The construction of the modern revival Neues Schloss Lichenstein began in 1840 and was managed by Johann Georg Rupp. The design of this version of the castle was heavily influenced by Count Wilhelm, who reused the ancient foundations of the castle of 1390, and stood up to three stories tall, with a curtain wall and courtyard to complete the castle complex.
The entrance of the castle. Photo Credit
The entrance of the castle. Photo Credit
It was decorated by the Nuremberg painter and architect Georg Eberlein, and two altar panels were decorated by an Austrian known as the “Master of Schloss Lichtenstein.” When the castle was completed it became the official residence of the Dukes of Urach in 1869.
After the Revolution of 1848, the defenses of the castle were built in the style of the imperial Fortress of Ulm and later, cannons were placed in the bastions on the walls. In 1911, a motion to build a cableway up to the castle was rejected because it was believed it would ruin the beauty of the castle.
Still owned by the Dukes of Urach, the castle is open to the public via guided tour. Photo Credit
Still owned by the Dukes of Urach, the castle is open to the public via guided tour. Photo Credit
The castle was damaged during the World War II and thanks to the Wüstenrot Foundation and Community Fund for the Preservation of Lichtenstein Castle it was restored in 2002.
The castle is open to the public and is still owned by the Dukes of Urach.

Best-ever tiramisu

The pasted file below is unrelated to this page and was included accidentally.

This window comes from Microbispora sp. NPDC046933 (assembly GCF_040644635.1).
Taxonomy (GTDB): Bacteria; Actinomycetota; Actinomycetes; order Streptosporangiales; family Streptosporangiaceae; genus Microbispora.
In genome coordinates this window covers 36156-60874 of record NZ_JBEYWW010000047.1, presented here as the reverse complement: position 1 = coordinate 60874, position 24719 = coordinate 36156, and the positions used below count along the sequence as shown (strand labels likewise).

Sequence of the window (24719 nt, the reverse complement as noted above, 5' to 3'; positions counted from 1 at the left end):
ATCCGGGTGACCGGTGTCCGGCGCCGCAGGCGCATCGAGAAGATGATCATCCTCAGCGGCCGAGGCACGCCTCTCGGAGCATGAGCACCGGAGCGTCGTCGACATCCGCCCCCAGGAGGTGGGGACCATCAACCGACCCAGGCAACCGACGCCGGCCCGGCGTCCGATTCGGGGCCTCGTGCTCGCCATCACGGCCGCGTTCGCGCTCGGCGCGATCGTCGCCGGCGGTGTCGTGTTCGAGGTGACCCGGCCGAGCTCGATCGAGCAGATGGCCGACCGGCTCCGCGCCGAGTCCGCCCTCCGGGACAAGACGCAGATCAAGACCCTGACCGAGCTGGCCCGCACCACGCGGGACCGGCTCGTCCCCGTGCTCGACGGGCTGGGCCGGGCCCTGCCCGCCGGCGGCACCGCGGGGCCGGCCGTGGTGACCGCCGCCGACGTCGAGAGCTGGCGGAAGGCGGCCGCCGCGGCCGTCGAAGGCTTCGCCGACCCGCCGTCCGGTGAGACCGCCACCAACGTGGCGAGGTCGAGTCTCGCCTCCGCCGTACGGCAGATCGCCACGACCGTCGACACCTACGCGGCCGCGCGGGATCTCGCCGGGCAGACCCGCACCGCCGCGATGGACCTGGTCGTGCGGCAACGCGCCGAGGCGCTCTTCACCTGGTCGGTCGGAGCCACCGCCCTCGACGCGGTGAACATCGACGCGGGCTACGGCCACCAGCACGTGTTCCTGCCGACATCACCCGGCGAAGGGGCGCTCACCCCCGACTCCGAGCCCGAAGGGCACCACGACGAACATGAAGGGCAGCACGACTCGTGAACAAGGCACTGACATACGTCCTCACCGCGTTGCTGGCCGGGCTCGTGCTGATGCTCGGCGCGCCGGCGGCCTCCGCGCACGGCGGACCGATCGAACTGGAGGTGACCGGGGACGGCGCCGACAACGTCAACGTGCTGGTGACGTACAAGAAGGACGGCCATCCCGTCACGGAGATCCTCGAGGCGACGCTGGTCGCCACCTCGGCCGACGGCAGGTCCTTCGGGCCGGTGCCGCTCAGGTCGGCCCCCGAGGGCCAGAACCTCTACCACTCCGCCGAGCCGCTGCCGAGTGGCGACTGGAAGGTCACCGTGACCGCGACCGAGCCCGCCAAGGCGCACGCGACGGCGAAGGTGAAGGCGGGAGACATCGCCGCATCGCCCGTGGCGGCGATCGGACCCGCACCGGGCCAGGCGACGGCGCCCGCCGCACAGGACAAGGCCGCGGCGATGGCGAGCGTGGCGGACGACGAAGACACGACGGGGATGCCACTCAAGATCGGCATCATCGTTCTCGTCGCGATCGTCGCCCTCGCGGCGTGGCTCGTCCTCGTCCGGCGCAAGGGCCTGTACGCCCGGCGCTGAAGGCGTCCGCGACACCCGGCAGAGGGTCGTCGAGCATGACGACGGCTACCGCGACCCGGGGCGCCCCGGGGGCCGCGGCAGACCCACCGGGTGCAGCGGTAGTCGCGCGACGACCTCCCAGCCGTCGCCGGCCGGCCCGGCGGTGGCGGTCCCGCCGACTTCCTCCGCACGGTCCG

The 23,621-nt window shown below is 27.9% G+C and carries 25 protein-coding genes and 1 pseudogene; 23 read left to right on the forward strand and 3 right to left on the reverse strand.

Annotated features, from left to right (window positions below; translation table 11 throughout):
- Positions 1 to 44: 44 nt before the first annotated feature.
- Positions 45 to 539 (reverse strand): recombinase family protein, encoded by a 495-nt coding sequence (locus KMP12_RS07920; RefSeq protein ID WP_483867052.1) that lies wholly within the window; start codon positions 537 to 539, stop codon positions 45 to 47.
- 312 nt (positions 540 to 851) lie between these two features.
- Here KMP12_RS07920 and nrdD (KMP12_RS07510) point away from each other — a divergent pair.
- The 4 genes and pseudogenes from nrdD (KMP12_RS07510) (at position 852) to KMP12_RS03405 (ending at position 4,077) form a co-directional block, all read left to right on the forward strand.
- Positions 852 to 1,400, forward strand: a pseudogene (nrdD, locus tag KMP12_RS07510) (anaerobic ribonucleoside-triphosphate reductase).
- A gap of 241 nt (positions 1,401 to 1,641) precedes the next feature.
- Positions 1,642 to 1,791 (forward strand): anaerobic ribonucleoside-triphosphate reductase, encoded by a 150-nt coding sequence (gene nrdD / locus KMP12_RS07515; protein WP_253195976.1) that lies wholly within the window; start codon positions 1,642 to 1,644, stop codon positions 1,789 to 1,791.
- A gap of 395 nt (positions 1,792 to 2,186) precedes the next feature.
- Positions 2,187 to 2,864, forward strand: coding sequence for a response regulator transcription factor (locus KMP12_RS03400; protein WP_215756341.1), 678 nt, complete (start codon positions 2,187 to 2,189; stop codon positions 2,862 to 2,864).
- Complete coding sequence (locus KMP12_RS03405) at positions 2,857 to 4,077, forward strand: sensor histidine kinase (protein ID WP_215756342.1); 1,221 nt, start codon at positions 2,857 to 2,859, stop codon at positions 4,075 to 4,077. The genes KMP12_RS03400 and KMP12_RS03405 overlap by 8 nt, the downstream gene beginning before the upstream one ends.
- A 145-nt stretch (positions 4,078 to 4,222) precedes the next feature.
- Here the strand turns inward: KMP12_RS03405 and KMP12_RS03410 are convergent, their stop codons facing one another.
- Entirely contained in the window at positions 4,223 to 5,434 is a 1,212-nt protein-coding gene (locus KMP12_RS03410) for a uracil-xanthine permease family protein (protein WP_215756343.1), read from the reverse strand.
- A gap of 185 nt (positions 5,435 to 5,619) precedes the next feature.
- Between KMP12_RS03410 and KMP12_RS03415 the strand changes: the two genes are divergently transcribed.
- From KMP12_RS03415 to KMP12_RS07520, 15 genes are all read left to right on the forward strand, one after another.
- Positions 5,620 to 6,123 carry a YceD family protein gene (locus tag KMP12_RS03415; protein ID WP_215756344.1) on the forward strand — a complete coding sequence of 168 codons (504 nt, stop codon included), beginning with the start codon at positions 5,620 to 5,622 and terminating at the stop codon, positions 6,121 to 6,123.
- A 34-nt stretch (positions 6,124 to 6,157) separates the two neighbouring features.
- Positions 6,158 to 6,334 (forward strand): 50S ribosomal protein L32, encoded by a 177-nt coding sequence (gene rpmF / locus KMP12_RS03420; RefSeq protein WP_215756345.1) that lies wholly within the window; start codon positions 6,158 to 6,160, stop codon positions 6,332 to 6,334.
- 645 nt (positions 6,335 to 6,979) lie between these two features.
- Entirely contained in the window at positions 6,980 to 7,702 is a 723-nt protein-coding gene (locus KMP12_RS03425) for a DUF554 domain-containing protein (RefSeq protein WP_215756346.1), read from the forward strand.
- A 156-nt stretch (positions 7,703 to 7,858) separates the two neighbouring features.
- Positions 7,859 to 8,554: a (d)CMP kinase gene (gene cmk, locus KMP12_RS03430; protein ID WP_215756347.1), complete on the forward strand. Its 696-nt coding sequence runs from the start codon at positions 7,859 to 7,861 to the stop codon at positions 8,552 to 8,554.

Ingredients

  • 568ml pot double cream
  • 250g tub mascarpone
  • 75ml marsala
  • 5 tbsp golden caster sugar
  • 300ml strong coffee, made with 2 tbsp coffee granules and 300ml boiling water
  • 175g pack sponge finger
  • 25g chunk dark chocolate
  • 2 tsp cocoa powder

Method

  1. Put the cream, mascarpone, Marsala and sugar in a large bowl. Whisk until the cream and mascarpone have completely combined and have the consistency of thickly whipped cream.
  2. Get your serving dish ready. Put the coffee into a shallow dish and dip in a few sponge fingers at a time, turning for a few secs until they are nicely soaked, but not soggy. Layer these into your dish until you have used half the biscuits, then spread over half of the creamy mixture. Using the coarse side of the grater, grate over most of the chocolate. Then repeat the layers (you should use up all the coffee), finishing with the creamy layer.
  3. Cover and chill for a few hrs or overnight. This can now be kept in the fridge for up to 2 days. To serve, dust with cocoa powder and grate over the remainder of the chocolate.